Jul 28, 2019

Study: 9 out of 10 Americans have health coverage

Progressive Democrats of America rally in D.C. in April. Phot: Win McNamee/Getty Images

America's much-maligned health care system is covering 9 out of 10 people, AP's Ricardo Alonso Zaldivar reports.

Why it matters: "The politicians are depicting a system in meltdown. The numbers point to a different story, not as dire and more nuanced."

  • "Lack of coverage was a growing problem in 2010 when Democrats under Obama passed his health law. Now, the bigger issue seems to be that many people with insurance are struggling to pay their deductibles and copays."

The data: "Government surveys show that about 90% of the population has coverage, largely preserving gains from President Obama's years."

  • "Independent experts estimate that more than half of the roughly 30 million uninsured people in the country are eligible for health insurance through existing programs."

Between the lines: Those facts haven't stopped the 2020 presidential candidates from refighting battles about how to provide coverage, from Bernie Sanders' call for replacing private insurance with a government plan to President Trump's pledge to erase the Affordable Care Act and start over.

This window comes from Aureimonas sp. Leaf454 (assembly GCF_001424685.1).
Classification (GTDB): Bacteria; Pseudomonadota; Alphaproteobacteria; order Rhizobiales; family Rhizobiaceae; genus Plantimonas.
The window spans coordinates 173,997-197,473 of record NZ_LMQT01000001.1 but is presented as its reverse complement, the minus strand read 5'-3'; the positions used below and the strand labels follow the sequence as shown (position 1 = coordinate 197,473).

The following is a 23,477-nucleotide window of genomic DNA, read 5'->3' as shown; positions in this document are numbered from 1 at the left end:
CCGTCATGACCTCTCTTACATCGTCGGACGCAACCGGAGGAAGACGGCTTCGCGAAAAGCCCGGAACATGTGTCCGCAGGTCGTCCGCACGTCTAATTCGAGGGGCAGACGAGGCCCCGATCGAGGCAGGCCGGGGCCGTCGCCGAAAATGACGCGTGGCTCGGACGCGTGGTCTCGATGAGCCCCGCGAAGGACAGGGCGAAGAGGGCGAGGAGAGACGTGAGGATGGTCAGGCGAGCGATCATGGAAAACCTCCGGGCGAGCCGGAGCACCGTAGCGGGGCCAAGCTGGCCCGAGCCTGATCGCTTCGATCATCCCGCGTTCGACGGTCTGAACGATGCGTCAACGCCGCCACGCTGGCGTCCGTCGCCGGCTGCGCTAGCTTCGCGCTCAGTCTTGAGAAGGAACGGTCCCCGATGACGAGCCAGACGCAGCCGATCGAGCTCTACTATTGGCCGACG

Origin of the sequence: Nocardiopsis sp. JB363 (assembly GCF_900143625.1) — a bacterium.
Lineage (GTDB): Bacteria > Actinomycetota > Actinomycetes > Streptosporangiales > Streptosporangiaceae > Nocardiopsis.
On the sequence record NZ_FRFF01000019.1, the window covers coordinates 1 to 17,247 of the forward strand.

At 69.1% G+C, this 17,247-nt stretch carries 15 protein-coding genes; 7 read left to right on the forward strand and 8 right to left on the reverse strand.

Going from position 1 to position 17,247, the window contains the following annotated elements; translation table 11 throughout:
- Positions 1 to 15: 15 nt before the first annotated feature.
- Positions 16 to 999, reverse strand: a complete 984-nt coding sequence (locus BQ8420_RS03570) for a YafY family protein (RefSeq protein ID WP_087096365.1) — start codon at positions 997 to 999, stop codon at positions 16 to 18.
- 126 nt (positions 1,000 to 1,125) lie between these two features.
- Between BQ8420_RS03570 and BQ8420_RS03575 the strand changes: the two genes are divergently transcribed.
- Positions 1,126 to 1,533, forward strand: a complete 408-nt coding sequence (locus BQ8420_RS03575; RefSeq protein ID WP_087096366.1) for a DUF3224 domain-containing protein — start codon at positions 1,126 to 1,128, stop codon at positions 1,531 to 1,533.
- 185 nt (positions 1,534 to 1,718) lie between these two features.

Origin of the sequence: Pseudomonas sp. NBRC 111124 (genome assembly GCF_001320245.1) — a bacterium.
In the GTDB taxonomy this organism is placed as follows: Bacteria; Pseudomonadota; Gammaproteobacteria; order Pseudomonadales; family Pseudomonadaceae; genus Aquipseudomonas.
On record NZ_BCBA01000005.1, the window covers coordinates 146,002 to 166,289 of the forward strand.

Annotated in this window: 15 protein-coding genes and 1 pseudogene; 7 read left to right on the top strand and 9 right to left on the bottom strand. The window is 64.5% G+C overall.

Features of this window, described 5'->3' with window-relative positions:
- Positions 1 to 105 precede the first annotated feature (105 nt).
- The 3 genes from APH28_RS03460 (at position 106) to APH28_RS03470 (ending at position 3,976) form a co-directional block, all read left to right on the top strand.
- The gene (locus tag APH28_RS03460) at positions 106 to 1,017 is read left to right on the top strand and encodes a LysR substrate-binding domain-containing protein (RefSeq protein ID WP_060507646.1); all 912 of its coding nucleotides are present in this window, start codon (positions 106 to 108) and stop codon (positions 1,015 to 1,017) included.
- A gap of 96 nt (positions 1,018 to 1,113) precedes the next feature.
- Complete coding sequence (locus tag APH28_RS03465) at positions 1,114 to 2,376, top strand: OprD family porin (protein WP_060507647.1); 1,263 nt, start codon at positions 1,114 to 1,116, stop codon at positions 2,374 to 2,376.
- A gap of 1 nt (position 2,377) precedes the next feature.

Go deeper

Health care is gobbling up your wages

Data: Federal Reserve Bank of St. Louis, Kaiser Family Foundation; Chart: Chris Canipe/Axios

American incomes have barely changed over the past 20 years on an inflation-adjusted basis, and that's due in large part to the exploding costs of health coverage.

The big picture: More people are plunging deeper into debt as the costs of housing, college and consumer goods greatly outgrow their paychecks. And those paychecks have been stagnant because employers are shoveling more money toward workers' health insurance.

Go deeperArrowAug 5, 2019

The growing employer health care crisis

Reproduced from Peter-Kaiser Health System Tracker; Chart: Axios Visuals

The past decade has seen enormous growth in health care costs paid by both employees and employers, creating the context for some of today's biggest political debates as well as teeing up more problems for the future.

Yes, but: There are some signs that employers have maxed out their ability to shift costs to employees.

Go deeperArrowAug 16, 2019

The health care debate Democrats aren't having

Candidates at the Democratic debate in Detroit. Photo: Justin Sullivan/Getty Images

Tuesday night's field of presidential candidates fought in 30-second soundbites over the merits of single payer Medicare for All versus a public option.

Yes, but: None of the candidates moved beyond sparring over insurance reforms to address the underlying reason why people are having so much trouble affording their health care, which is that health care services keep getting more expensive.

Go deeperArrowJul 31, 2019